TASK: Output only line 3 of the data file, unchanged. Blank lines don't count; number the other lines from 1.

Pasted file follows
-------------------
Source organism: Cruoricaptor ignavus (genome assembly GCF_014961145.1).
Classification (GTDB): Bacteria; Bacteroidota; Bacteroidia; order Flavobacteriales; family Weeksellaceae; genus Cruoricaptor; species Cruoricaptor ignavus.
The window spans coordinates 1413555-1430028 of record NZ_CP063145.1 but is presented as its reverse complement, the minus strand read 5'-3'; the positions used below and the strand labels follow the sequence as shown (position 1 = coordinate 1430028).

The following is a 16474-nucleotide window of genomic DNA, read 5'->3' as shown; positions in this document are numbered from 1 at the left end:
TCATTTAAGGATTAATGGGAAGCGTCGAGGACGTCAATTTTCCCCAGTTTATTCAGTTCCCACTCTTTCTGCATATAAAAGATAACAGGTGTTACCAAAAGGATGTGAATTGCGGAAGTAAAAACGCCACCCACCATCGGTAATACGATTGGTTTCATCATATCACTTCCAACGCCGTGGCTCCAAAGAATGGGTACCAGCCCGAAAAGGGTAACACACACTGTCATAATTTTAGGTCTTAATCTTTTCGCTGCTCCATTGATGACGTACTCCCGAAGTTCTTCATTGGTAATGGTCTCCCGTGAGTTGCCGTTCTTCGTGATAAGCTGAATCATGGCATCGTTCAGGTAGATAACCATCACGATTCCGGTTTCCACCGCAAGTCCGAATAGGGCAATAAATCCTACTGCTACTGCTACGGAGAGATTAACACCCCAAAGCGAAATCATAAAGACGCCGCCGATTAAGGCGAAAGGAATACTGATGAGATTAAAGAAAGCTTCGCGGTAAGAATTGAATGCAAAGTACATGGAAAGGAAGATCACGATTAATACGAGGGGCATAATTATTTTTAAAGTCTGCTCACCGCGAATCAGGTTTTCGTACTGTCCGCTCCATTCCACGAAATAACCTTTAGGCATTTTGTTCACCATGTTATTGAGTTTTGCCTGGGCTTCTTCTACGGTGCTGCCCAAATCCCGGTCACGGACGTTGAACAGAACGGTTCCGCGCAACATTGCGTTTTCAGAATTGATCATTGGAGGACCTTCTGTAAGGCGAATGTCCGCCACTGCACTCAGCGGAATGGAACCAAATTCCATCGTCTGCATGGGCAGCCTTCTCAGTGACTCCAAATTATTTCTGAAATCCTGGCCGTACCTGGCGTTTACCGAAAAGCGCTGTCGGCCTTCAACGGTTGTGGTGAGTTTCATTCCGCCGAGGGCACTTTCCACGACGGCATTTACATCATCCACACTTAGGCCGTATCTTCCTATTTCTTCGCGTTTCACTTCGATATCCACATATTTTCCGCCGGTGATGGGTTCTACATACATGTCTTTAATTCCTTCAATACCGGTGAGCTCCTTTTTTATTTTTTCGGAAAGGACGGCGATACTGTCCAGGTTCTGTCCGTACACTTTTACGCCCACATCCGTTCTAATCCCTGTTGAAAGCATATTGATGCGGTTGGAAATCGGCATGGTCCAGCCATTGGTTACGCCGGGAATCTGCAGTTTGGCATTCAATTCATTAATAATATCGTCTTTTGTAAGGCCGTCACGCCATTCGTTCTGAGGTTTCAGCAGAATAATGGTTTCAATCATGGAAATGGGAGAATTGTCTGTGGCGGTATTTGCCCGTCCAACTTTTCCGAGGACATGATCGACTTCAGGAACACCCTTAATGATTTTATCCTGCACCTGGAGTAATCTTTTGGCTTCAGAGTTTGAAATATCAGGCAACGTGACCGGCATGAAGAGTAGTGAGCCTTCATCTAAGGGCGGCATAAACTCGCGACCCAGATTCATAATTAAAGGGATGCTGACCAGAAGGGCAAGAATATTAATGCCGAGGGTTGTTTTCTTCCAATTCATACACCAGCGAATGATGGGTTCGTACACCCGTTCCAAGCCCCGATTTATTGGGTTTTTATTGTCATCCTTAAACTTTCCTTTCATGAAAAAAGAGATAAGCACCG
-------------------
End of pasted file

The window spans coordinates 1413555-1430028 of record NZ_CP063145.1 but is presented as its reverse complement, the minus strand read 5'-3'; the positions used below and the strand labels follow the sequence as shown (position 1 = coordinate 1430028).